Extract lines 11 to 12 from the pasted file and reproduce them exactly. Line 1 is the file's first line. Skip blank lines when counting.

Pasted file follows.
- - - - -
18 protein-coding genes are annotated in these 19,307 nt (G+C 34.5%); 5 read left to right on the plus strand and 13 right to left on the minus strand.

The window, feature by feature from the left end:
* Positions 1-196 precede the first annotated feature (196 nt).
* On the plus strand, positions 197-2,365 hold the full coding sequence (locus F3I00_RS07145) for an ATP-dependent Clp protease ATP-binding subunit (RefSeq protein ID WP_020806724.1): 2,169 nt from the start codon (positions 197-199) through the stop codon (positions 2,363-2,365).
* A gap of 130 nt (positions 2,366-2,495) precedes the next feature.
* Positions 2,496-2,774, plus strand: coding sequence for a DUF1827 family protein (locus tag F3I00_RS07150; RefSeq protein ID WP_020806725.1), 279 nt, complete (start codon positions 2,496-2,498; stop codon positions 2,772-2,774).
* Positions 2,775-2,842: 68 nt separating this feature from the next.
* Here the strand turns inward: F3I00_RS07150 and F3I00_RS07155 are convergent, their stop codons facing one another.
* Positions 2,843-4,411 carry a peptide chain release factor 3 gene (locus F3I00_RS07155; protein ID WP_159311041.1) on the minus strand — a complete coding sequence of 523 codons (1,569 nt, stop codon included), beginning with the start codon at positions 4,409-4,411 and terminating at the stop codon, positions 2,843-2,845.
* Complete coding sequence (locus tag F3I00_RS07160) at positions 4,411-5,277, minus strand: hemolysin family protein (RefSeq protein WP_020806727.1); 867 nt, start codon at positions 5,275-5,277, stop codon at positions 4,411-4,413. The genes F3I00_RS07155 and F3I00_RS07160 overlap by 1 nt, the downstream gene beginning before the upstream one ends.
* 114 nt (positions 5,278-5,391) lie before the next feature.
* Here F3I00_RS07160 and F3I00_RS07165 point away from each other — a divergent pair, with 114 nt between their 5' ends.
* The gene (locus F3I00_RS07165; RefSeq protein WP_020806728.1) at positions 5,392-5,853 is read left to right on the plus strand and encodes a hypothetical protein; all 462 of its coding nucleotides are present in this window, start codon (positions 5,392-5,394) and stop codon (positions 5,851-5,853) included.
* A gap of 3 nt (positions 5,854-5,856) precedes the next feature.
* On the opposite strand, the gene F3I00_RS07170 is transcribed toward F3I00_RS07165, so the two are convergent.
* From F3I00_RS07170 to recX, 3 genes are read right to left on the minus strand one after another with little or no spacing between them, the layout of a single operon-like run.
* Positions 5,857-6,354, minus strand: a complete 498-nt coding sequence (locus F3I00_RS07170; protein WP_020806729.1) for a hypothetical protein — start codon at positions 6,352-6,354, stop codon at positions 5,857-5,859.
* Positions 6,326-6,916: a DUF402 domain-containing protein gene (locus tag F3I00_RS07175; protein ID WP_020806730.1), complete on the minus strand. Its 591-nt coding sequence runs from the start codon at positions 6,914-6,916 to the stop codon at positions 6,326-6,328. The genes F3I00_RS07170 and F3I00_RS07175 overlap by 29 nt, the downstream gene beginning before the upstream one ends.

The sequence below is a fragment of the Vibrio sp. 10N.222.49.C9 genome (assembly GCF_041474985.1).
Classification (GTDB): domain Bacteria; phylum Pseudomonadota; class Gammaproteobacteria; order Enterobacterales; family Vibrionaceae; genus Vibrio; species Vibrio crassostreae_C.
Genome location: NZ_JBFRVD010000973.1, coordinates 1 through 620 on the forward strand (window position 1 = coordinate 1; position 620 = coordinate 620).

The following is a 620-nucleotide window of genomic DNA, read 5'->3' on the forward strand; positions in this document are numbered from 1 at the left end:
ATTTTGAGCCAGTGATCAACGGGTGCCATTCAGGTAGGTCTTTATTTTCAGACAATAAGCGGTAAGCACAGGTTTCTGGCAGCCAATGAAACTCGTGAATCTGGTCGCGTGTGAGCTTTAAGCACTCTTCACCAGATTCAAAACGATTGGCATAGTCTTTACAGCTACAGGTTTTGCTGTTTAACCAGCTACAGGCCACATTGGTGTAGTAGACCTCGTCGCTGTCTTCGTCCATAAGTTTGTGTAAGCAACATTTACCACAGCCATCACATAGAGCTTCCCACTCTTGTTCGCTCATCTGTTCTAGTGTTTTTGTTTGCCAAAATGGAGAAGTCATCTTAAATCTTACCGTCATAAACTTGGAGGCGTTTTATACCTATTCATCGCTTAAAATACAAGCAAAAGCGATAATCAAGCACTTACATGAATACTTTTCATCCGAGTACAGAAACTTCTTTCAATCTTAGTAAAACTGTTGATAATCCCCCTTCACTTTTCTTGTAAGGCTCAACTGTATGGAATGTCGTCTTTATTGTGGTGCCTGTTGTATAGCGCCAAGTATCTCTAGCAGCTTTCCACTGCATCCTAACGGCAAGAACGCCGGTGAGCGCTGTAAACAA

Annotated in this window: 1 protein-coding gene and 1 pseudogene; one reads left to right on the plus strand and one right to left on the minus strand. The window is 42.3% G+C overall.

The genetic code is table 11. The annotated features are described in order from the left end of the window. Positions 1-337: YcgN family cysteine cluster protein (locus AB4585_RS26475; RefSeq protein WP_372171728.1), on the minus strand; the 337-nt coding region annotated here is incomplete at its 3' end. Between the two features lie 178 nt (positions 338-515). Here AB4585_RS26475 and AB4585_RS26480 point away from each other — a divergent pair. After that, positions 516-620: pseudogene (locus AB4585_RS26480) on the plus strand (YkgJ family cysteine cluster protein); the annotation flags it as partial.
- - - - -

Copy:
* 114 nt (positions 5,278-5,391) lie before the next feature.
* Here F3I00_RS07160 and F3I00_RS07165 point away from each other — a divergent pair, with 114 nt between their 5' ends.